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Early years staffing shortages reaches crisis point

By Rachel Lawlerchild and early years practitioner playing

More than eight in 10 early years providers (84%) are finding it difficult to recruit staff, according to a new report from the Alliance.

The new report, Breaking Point: The impact of recruitment and retention challenges in the early years sector in England, also found that 49% of providers have had to limit the number of places at their setting or stop taking on new children as a result of the crisis.

More than a third of those who responded said that they were actively considering leaving the sector themselves, with 3% confirming that they were in the process of leaving and 1% had already left.

One in six early years providers said that their setting was likely to close within the next year as a result of staff shortages.

Feeling undervalued
The most common reason for staff considering leaving the sector was “feeling undervalued by government”, with 77% of respondents citing this reason. Two thirds of respondents (66%) said that their experience of working during the pandemic had increased the likelihood of them leaving the sector.

Inadequate pay was also a commonly cited factor, with 57% of those considering leaving stating that this was a contributing factor, with 52% said that being unable to meet salary expectations was a contributing factor in staff shortages.

Staff shortages
Lorraine Weaver-Ennis, nursery manager at Hinckley Road Nursery in Coventry, said: "We have had to reduce our register of children from 32 down to 24 because of staff shortages. We have struggled to recruit knowledgeable, qualified practitioners and whilst we have always been known for paying salaries above the minimum wage, we cannot compete with the salaries offered by the local authorities.

"As a 98% funded private nursery, the poor funding is devastating to us and the only reason we have remained open is that the manager, who is a qualified Early Years Teacher, works full time in the nursery then attends to management duties at the end of the day when the children have gone home."

Childminder concerns
Victoria Lewis, a childminder in London, said: "I have been actively recruiting for four months and haven't managed to successfully hire an assistant. I believe it's due to the salary I can afford to pay, and I can't compete with entry-level positions outside of the sector. I've had to reduce my numbers as I can no longer maintain the required ratios and had to cease childcare for families with no notice. It's affected my working partnership with parents, and I view this as the beginning of the end of my 17-year long career in childcare, unless things change quickly."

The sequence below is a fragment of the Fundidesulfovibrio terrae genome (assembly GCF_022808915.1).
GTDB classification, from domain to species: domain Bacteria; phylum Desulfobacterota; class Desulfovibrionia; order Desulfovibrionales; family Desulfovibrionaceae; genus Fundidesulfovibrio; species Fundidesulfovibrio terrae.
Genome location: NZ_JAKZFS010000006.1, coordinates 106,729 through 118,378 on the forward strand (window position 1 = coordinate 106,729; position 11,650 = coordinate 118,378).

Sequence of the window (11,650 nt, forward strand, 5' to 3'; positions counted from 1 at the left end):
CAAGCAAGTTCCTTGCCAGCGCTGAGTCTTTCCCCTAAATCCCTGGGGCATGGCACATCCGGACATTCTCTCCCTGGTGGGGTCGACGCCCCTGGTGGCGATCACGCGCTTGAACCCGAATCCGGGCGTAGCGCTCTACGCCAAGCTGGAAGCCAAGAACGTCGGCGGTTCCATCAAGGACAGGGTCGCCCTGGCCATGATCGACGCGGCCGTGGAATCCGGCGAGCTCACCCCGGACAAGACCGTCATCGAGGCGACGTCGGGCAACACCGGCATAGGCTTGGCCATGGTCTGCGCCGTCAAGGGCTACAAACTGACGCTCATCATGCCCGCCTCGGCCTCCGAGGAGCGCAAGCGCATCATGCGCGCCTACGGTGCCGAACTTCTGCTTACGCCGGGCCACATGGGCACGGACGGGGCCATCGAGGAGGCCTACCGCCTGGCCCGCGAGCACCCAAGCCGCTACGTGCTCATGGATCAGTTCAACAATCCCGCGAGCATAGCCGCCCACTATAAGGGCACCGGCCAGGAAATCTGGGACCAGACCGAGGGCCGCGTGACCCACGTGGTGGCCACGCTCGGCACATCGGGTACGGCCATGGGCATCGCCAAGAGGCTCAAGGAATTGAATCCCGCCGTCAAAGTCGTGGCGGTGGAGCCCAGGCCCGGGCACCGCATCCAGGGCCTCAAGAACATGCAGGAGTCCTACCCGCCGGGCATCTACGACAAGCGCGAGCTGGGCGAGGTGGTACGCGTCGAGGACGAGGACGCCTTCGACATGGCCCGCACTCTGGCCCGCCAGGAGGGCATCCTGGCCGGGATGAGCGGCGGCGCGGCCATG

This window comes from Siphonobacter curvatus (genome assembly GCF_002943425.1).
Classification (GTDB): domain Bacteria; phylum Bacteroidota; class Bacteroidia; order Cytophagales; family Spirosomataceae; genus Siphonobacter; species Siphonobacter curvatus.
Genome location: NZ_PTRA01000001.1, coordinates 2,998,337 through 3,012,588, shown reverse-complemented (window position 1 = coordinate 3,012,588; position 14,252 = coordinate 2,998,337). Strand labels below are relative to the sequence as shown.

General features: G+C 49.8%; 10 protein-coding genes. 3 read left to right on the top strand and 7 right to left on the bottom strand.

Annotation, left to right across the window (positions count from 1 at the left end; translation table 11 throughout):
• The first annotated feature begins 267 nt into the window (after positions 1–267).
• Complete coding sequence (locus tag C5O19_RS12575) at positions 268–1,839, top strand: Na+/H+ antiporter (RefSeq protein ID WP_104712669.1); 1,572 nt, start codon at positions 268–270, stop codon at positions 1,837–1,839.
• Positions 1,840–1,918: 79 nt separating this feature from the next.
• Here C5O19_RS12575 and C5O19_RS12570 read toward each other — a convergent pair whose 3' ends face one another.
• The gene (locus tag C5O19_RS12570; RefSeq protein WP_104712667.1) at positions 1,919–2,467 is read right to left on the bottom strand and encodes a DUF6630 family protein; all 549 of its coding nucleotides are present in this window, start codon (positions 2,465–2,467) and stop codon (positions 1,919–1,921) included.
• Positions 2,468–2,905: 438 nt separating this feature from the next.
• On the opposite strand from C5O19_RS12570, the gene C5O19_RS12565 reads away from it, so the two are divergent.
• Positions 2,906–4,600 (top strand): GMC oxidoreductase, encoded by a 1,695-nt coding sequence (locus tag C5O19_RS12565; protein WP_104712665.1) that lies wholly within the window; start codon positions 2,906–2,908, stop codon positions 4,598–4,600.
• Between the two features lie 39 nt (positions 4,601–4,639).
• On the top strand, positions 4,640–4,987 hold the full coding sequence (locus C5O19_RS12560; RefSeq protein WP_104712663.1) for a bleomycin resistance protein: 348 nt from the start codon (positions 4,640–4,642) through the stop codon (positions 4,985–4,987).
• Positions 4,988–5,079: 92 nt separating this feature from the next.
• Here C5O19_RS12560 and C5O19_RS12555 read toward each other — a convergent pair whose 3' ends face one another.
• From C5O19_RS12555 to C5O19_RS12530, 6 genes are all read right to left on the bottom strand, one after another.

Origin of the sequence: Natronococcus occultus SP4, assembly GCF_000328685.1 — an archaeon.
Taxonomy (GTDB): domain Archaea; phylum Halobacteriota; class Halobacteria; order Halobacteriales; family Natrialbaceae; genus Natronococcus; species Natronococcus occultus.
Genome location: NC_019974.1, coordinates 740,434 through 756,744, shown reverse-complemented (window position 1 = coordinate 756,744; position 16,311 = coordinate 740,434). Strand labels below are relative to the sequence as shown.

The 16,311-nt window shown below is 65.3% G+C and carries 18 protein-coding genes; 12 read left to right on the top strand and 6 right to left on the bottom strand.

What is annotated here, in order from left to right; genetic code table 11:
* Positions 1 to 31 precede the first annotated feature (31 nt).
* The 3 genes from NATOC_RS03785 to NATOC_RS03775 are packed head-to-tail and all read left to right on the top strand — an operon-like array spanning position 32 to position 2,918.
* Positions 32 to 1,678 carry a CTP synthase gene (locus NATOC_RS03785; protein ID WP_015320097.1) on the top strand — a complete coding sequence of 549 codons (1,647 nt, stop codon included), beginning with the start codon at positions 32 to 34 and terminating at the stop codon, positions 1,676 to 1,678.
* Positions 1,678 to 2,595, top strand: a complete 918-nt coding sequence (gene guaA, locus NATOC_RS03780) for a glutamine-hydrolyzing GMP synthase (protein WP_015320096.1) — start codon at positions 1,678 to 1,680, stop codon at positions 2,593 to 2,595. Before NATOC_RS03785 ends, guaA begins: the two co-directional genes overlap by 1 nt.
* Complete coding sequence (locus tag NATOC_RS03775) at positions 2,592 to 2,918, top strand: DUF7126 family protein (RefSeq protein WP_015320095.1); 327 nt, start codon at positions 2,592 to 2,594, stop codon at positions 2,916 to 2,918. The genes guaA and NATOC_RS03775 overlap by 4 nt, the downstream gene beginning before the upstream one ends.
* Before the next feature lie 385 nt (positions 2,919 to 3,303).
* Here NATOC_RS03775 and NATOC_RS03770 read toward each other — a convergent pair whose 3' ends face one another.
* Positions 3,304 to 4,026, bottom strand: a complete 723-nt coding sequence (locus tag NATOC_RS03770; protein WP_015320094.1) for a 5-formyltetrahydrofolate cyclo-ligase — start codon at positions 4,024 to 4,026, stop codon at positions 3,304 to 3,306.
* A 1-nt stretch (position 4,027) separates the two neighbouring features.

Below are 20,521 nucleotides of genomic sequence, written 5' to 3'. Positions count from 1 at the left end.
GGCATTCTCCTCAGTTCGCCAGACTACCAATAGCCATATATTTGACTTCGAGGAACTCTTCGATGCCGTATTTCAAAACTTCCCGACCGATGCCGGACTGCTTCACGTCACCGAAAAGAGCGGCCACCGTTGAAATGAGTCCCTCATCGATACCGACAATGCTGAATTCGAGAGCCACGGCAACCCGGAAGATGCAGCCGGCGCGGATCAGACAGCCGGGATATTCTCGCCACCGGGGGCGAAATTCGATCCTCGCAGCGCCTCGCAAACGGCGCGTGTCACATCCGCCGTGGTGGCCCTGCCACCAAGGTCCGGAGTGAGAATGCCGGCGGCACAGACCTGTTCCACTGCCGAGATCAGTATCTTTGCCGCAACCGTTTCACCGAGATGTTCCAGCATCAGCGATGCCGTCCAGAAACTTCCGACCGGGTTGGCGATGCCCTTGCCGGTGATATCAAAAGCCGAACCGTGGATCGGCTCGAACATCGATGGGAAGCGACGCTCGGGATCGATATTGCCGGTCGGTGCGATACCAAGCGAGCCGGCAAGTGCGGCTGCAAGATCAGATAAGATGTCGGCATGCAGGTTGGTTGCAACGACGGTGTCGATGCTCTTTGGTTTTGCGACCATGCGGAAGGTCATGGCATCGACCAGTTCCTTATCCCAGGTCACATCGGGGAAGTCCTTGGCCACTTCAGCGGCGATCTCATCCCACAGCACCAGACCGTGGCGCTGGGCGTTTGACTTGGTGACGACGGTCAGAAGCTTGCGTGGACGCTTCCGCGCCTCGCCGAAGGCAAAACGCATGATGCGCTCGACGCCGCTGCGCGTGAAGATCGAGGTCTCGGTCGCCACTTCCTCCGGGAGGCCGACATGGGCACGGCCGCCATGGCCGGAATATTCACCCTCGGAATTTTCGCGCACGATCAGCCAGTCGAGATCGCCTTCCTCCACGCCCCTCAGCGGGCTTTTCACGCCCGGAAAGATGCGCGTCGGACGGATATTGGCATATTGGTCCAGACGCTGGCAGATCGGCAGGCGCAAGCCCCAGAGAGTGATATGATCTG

Valuing providers
In response to the survey responses, the Alliance is calling for the government to:

  • Determine and publish a set of pay ambitions for the early years sector in England, setting out what it considers to be suitable salary ranges for each role level in the sector – and to ensure that early entitlement funding is set and maintained at an adequate level to enable early years settings to meet those salary expectations.
  • Value and promote the early years sector as an education profession. This includes:
    • ensuring that the early years is included in all education announcements, debates and discussions, and that any support schemes or initiatives rolled out to the schools and further education sectors are also rolled out to the early years sector, where appropriate and relevant
    • reviewing the use of language when discussing the sector, with an emphasis on early years provision as ‘early education’ and on the workforce as ‘early educators’
    • in the medium-to-long term, running a high-profile campaign to encourage talented and dedicated professionals into the sector
  • Ensure there are clear and consistent career pathways into and through the sector, as well as funded training and CPD opportunities.

You can the report in full here.

Concerning report
Neil Leitch, chief executive of the Alliance, commented: “It is incredibly concerning, and yet sadly unsurprising, to hear not only how difficult early years settings are finding it to recruit suitable staff, but that so many dedicated, committed and experienced early educators are considering leaving the sector themselves. The figures in this report show we have nothing short of a sector-wide crisis on our hands. Parents are already experiencing temporary and permanent closures as a result of these challenges, and ultimately it is families and children who will suffer if this crisis continues.

“There is no single quick-fix on offer. Early education and care has the potential to be one of the most fulfilling and rewarding careers in any industry or sector, but for this to be a reality, there needs to be a complete overhaul of the way that government views, treats and ultimately funds early years providers in this country.

“The early educators I speak to every day are passionate advocates for the work they do, but they are tired: tired of being overworked, tired of being underpaid and tired of being undervalued. We urge the government to act on the recommendations in our report and work with the sector to improve the status of early years as a profession and help build and maintain a dedicated, stable workforce for this vital sector, both now and in the future.”

Read the report in full here